Dr. Reid-Brinkley: Of course, if that’s cool with you, I love what you do.

 

 

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3nr’s Recommended K Article?

Posted in Manifestoes with tags , , , , , , , on September 4, 2010 by izak

I should preface this post by saying I have nothing but the utmost respect for Scotty P and it was one of my favorite pastimes to watch him in outrounds (which I had no chance of being in, of course) smash people with 50 Derrida cards in the neg block. But I must take issue with one of his recent posts.

The 3nr has posted a “recommended K article” regarding security studies. Full citation is Kolodziej, Edward, “Renaissance in Security Studies? Caveat Lector!” in International Studies Quarterly 36.4 pp. 421-438. While the article is a good read when you want to get to know the sort of structure of security studies and what it may exclude, there isn’t card one in the piece which could be read on the negative because the article ultimately assumes an epistemology whereby all of the concerns that the article raises about “mainstream” or “renaissance” security studies could be subsumed by security studies itself. In other words, I am not objecting to the article’s content itself–Kolodziej’s writing is clear and he summarizes his largely valid concerns about realist security studies lucidly–but rather its utility as a “K article.”

The article takes issue with a so-called “renaissance” in security studies proclaimed by Stephen M. Walt. Kolodziej argues that Walt’s proclamation “analytically…limits the objects of study [to the state and state concerns about security],” “normatively…focuses exclusively on American national security,” and “methodologically…restricts security studies to a highly restrictive and largely traditional array of disciplinary and interdisciplinary approaches [read: realism and neo-realism].” Now Kolodziej’s problem isn’t necessarily with realism (indeed, he claims in the closing paragraphs of the article that “realism is not on trial”) nor with security studies per se. Rather, he feels that security scholars have focused too much on the state (as opposed to non-state actors) and the threat of violence (as opposed to “positive sanctions”, psychological factors, or behavioral realities) when trying to come up with theories of war and peace.

The article recommends, then, five or six things that security studies ought to include when formulating its theories: it should be more accomodating to alternative visions of “reality,” it should be explicit about its behavioral and normative commitments, it should include more work from the social sciences, it should include non-Western experience, and finally it should let the problem determine the scope of theory rather than the other way around. None of this is really good as K evidence–rather, it makes up the overall argument for the permutation. Now, that doesn’t mean that this is good evidence–Kolodziej simply assumes that all of these concerns can and should be subsumed under the security rhetoric rather than arguing for the possibility of such a synthesis–but this is the working assumption of the article.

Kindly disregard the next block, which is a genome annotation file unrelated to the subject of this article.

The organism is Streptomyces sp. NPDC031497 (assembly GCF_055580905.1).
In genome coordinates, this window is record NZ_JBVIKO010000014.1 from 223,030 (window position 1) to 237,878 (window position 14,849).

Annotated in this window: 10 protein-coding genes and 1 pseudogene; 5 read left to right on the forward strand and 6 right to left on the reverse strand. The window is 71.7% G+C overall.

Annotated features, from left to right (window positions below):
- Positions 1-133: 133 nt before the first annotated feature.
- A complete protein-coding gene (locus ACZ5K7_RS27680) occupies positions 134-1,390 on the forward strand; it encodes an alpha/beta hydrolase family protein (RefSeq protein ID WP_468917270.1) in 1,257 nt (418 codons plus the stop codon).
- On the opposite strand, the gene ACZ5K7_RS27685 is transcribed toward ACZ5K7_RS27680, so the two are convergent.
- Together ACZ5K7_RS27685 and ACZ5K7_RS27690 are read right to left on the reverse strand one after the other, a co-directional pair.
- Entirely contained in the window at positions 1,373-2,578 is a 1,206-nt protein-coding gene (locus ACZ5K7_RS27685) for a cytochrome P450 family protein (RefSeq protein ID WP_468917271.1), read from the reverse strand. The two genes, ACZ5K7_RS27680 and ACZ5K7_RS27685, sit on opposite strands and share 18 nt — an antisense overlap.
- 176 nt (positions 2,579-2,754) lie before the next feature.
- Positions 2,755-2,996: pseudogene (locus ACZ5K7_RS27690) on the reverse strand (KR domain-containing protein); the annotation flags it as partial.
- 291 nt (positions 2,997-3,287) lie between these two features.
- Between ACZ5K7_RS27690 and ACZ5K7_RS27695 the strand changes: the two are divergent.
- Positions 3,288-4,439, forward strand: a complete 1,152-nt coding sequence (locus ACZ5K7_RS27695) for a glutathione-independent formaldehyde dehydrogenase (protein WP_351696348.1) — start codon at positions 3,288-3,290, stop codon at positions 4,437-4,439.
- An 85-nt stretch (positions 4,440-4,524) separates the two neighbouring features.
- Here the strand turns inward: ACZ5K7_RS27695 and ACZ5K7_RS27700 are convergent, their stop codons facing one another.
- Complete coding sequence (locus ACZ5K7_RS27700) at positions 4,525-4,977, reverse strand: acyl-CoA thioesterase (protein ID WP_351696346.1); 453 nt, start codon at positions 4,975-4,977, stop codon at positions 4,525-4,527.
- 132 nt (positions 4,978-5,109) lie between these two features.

And isn’t this precisely what much of what Dillon or Der Derian or Campbell would critique? I can already see what Dillon would say, that this sort of move is just another demonstration of the merely technical virtuosity of the modern administration of life and calculability–including more things in the banalizing process of calculation doesn’t really ameliorate the impact of calculation proper (a standard move in ontological critique: changing the appearances of things without “making appearance appear”). Der Derian would probably say something Nietzschean about how this move doesn’t come from a height of feeling or a lightning bolt or something else pregnant with suggestiveness but ultimately leaves one wanting more (a standard move in psychological critique: that you’ve got the wrong feelings in your heart when you do stuff). Or Campbell might say something about how our ethical obligation to the other transcends the sort of “study-focus” of the article, that one needs no material study about how the world is in order to get behind this obligation (standard move of ethical critique: that you justify something anethically). In any case, the article hardly provides any good K evidence unless you count decent permutation evidence as K evidence.

The middle of the article could be “spun” for link cards as it outlines some of the shortcomings of realism’s exclusions of the social sciences, normative inquiry, and non-Western experience. However, the impact articulated in the article amounts to nothing more than “you couldn’t have predicted the end of the Cold War,” and one is already working too hard to get an impact from their critique of neo-realism if this is the route one has to take.

To all of these concerns about the content of the article, add the fact that its from 1992 and much better critiques of the shortcomings of neorealism have since emerged (i.e., critiques of neo-realism in its own right as well as critiques from outside the tradition like Dillon or Der Derian) and one wonders if this is really a K article to be recommended.

In conclusion, I offer better recommended K reading, especially for international topics:
Kelly, M.G.E. “Foucault, Globalisation, and Imperialism,” in Theoria 57.123, pp. 1-26.